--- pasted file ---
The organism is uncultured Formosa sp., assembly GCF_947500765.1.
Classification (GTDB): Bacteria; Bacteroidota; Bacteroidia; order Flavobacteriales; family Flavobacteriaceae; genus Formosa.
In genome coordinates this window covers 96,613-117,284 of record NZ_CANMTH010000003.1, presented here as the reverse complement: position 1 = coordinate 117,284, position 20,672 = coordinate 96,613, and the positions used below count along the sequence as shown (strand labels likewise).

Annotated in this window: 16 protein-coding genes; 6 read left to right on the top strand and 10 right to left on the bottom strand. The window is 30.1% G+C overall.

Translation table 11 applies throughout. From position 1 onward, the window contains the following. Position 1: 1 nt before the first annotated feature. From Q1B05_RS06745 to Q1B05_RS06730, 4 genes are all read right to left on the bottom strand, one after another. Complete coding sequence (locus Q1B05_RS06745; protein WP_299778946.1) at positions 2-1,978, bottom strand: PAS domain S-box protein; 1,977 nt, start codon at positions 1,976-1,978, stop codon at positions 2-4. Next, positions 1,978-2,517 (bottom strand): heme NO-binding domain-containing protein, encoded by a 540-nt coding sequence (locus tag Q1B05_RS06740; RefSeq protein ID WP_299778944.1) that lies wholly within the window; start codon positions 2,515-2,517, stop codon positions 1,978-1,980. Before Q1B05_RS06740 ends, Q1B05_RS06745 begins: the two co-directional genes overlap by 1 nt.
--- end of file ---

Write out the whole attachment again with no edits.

The organism is uncultured Formosa sp., assembly GCF_947500765.1.
Classification (GTDB): Bacteria; Bacteroidota; Bacteroidia; order Flavobacteriales; family Flavobacteriaceae; genus Formosa.
In genome coordinates this window covers 96,613-117,284 of record NZ_CANMTH010000003.1, presented here as the reverse complement: position 1 = coordinate 117,284, position 20,672 = coordinate 96,613, and the positions used below count along the sequence as shown (strand labels likewise).

Annotated in this window: 16 protein-coding genes; 6 read left to right on the top strand and 10 right to left on the bottom strand. The window is 30.1% G+C overall.

Translation table 11 applies throughout. From position 1 onward, the window contains the following. Position 1: 1 nt before the first annotated feature. From Q1B05_RS06745 to Q1B05_RS06730, 4 genes are all read right to left on the bottom strand, one after another. Complete coding sequence (locus Q1B05_RS06745; protein WP_299778946.1) at positions 2-1,978, bottom strand: PAS domain S-box protein; 1,977 nt, start codon at positions 1,976-1,978, stop codon at positions 2-4. Next, positions 1,978-2,517 (bottom strand): heme NO-binding domain-containing protein, encoded by a 540-nt coding sequence (locus tag Q1B05_RS06740; RefSeq protein ID WP_299778944.1) that lies wholly within the window; start codon positions 2,515-2,517, stop codon positions 1,978-1,980. Before Q1B05_RS06740 ends, Q1B05_RS06745 begins: the two co-directional genes overlap by 1 nt.